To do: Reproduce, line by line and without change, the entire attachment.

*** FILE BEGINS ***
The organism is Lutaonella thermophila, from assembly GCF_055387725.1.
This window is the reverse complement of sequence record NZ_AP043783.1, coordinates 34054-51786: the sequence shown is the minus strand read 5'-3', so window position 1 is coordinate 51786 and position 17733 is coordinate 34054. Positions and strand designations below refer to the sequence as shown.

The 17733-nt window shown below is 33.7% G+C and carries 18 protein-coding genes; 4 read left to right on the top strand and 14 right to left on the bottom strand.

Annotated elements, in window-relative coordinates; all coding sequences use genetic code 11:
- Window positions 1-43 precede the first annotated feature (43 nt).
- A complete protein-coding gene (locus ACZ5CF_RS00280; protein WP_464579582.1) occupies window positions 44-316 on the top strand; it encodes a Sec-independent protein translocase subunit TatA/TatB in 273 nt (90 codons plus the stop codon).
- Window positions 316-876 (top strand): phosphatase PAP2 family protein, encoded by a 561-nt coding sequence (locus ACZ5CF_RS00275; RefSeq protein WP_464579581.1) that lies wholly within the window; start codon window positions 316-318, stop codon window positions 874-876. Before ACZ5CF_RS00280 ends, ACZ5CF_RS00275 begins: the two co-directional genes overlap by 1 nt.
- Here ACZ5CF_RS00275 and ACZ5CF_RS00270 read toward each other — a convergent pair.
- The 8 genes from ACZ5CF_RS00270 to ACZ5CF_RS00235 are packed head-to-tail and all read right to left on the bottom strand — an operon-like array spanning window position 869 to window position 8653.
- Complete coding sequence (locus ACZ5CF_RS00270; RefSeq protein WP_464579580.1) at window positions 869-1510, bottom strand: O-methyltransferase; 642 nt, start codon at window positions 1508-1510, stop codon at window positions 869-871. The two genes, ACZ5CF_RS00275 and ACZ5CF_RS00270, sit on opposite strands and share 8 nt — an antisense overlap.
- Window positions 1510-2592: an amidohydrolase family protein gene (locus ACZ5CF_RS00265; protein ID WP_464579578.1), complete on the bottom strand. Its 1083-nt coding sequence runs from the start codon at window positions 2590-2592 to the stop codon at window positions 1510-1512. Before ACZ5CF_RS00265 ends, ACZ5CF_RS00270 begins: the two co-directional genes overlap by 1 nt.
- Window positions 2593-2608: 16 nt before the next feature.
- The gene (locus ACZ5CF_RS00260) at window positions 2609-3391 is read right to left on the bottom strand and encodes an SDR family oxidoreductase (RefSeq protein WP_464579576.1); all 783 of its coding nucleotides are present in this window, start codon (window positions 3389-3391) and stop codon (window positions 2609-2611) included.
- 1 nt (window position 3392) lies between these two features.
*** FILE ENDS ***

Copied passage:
The organism is Lutaonella thermophila, from assembly GCF_055387725.1.
This window is the reverse complement of sequence record NZ_AP043783.1, coordinates 34054-51786: the sequence shown is the minus strand read 5'-3', so window position 1 is coordinate 51786 and position 17733 is coordinate 34054. Positions and strand designations below refer to the sequence as shown.

The 17733-nt window shown below is 33.7% G+C and carries 18 protein-coding genes; 4 read left to right on the top strand and 14 right to left on the bottom strand.

Annotated elements, in window-relative coordinates; all coding sequences use genetic code 11:
- Window positions 1-43 precede the first annotated feature (43 nt).
- A complete protein-coding gene (locus ACZ5CF_RS00280; protein WP_464579582.1) occupies window positions 44-316 on the top strand; it encodes a Sec-independent protein translocase subunit TatA/TatB in 273 nt (90 codons plus the stop codon).
- Window positions 316-876 (top strand): phosphatase PAP2 family protein, encoded by a 561-nt coding sequence (locus ACZ5CF_RS00275; RefSeq protein WP_464579581.1) that lies wholly within the window; start codon window positions 316-318, stop codon window positions 874-876. Before ACZ5CF_RS00280 ends, ACZ5CF_RS00275 begins: the two co-directional genes overlap by 1 nt.
- Here ACZ5CF_RS00275 and ACZ5CF_RS00270 read toward each other — a convergent pair.
- The 8 genes from ACZ5CF_RS00270 to ACZ5CF_RS00235 are packed head-to-tail and all read right to left on the bottom strand — an operon-like array spanning window position 869 to window position 8653.
- Complete coding sequence (locus ACZ5CF_RS00270; RefSeq protein WP_464579580.1) at window positions 869-1510, bottom strand: O-methyltransferase; 642 nt, start codon at window positions 1508-1510, stop codon at window positions 869-871. The two genes, ACZ5CF_RS00275 and ACZ5CF_RS00270, sit on opposite strands and share 8 nt — an antisense overlap.
- Window positions 1510-2592: an amidohydrolase family protein gene (locus ACZ5CF_RS00265; protein ID WP_464579578.1), complete on the bottom strand. Its 1083-nt coding sequence runs from the start codon at window positions 2590-2592 to the stop codon at window positions 1510-1512. Before ACZ5CF_RS00265 ends, ACZ5CF_RS00270 begins: the two co-directional genes overlap by 1 nt.
- Window positions 2593-2608: 16 nt before the next feature.
- The gene (locus ACZ5CF_RS00260) at window positions 2609-3391 is read right to left on the bottom strand and encodes an SDR family oxidoreductase (RefSeq protein WP_464579576.1); all 783 of its coding nucleotides are present in this window, start codon (window positions 3389-3391) and stop codon (window positions 2609-2611) included.
- 1 nt (window position 3392) lies between these two features.